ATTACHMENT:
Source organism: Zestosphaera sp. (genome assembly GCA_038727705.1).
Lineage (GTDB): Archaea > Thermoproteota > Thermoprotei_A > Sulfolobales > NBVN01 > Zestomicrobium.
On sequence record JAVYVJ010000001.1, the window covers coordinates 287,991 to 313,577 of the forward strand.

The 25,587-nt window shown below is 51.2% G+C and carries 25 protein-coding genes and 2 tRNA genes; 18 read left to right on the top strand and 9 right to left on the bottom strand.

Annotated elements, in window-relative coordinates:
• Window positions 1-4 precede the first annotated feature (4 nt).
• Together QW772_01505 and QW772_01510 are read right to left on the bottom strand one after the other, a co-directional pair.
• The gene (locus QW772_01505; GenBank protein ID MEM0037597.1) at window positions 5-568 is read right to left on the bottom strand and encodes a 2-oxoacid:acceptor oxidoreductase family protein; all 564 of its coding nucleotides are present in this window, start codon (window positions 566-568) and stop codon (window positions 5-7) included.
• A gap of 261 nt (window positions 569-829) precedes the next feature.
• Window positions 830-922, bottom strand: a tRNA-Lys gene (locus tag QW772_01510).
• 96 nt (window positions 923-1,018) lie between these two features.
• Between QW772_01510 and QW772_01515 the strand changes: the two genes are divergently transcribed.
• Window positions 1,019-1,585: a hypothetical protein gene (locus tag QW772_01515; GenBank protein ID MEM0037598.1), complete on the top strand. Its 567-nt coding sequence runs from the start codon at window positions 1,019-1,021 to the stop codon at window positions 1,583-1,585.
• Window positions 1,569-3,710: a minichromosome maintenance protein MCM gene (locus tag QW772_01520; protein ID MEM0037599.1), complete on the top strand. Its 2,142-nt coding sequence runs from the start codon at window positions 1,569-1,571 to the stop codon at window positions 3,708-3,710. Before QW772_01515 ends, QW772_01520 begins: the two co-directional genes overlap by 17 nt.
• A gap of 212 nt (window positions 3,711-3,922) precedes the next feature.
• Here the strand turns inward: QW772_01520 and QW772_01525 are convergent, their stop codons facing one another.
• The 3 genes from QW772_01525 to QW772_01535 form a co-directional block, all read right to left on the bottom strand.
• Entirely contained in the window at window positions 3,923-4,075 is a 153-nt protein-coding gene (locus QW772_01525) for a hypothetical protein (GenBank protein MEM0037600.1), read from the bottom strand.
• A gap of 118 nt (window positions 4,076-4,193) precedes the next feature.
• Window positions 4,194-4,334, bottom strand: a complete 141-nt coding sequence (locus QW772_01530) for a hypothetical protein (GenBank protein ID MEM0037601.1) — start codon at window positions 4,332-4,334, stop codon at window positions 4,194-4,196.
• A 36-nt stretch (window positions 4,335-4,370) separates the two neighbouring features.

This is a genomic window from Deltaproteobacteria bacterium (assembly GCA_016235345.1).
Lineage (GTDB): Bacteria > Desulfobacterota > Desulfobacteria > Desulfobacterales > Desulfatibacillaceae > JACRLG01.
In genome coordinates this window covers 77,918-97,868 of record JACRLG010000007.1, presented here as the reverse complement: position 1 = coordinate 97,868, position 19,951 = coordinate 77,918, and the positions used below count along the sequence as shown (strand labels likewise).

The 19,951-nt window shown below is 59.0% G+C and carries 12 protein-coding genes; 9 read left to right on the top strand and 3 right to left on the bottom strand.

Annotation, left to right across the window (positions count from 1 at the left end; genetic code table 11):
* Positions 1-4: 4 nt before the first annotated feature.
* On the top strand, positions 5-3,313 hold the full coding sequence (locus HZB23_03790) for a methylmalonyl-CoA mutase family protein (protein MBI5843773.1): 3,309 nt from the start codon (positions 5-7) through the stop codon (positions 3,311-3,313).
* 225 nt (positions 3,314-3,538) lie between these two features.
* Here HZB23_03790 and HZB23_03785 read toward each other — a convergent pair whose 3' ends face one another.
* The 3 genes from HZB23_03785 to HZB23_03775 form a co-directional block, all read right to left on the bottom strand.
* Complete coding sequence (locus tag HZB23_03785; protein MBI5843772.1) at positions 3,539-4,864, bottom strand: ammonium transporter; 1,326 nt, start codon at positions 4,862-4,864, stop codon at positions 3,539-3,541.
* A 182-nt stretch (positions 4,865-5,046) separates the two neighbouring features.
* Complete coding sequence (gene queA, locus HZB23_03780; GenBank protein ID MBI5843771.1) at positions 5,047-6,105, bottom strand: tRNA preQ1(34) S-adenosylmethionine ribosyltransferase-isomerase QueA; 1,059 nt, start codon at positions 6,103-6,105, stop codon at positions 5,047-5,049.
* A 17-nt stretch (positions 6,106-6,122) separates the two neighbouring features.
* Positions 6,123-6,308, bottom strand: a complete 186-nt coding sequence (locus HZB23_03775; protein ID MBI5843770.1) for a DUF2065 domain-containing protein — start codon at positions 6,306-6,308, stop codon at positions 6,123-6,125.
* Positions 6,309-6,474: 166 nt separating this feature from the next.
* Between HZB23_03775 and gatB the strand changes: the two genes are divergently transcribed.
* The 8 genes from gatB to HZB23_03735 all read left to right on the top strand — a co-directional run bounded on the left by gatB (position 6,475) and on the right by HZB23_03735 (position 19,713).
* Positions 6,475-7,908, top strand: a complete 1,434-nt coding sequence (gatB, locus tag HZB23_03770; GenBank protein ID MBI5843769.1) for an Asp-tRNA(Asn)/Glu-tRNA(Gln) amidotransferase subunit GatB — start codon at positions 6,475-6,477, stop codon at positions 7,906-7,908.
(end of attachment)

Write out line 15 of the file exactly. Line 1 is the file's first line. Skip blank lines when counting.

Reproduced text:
• A gap of 212 nt (window positions 3,711-3,922) precedes the next feature.